Yes, all drivers are required to stop for R.I.D.E. programs. Under Canadian law, the police are allowed to stop drivers at random to check for sobriety. Police use R.I.D.E. programs to check whether they have reasonable grounds to believe a driver has been consuming or is impaired by alcohol and/or drugs.

If you are stopped in a R.I.D.E. program, the officer will likely ask you if you’ve been drinking. Answering yes to that question or any other indications that you’ve been drinking (such as the scent of alcohol on your breath or slurred speech) gives the officer sufficient grounds to reasonably suspect you have been drinking. Once police have these grounds, they are permitted to ask you for a roadside sample or to complete other roadside sobriety testing. While you are completing this process, your right to counsel is effectively suspended.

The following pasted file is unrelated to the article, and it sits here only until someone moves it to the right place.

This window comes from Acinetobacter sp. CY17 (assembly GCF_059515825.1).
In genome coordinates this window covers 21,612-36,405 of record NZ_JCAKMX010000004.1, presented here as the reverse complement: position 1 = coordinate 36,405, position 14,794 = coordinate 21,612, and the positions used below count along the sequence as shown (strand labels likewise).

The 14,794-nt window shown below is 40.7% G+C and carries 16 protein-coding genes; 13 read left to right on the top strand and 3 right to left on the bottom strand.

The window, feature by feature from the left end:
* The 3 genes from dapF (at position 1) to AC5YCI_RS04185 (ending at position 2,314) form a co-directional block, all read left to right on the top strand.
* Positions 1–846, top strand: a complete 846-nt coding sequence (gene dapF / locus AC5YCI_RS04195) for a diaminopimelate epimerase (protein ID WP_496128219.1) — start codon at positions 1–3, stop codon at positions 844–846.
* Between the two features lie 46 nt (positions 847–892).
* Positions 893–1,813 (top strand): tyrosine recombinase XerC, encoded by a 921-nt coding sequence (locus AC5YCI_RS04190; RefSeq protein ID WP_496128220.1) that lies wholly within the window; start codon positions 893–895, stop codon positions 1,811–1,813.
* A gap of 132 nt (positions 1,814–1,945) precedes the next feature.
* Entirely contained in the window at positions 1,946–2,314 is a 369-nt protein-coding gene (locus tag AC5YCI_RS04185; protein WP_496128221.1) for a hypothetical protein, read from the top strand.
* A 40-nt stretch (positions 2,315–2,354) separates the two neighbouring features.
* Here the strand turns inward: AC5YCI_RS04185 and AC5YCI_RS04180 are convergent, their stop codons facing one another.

If you fail the roadside testing, you will be arrested and should be read your rights to counsel at this time. You could be arrested for impaired operation of a motor vehicle, driving with a blood alcohol level over 80 mg of alcohol per 100 ml of blood, or both. You will be transported to the police station to undergo a more intensive screening procedure such as a breathalyzer or the Drug Recognition Evaluation.

If you have been charged with an impaired driving offence following a R.I.D.E. program or otherwise, you should seek assistance from experienced counsel. Call Cassandra or Kristen at DeMelo Law for a free consultation.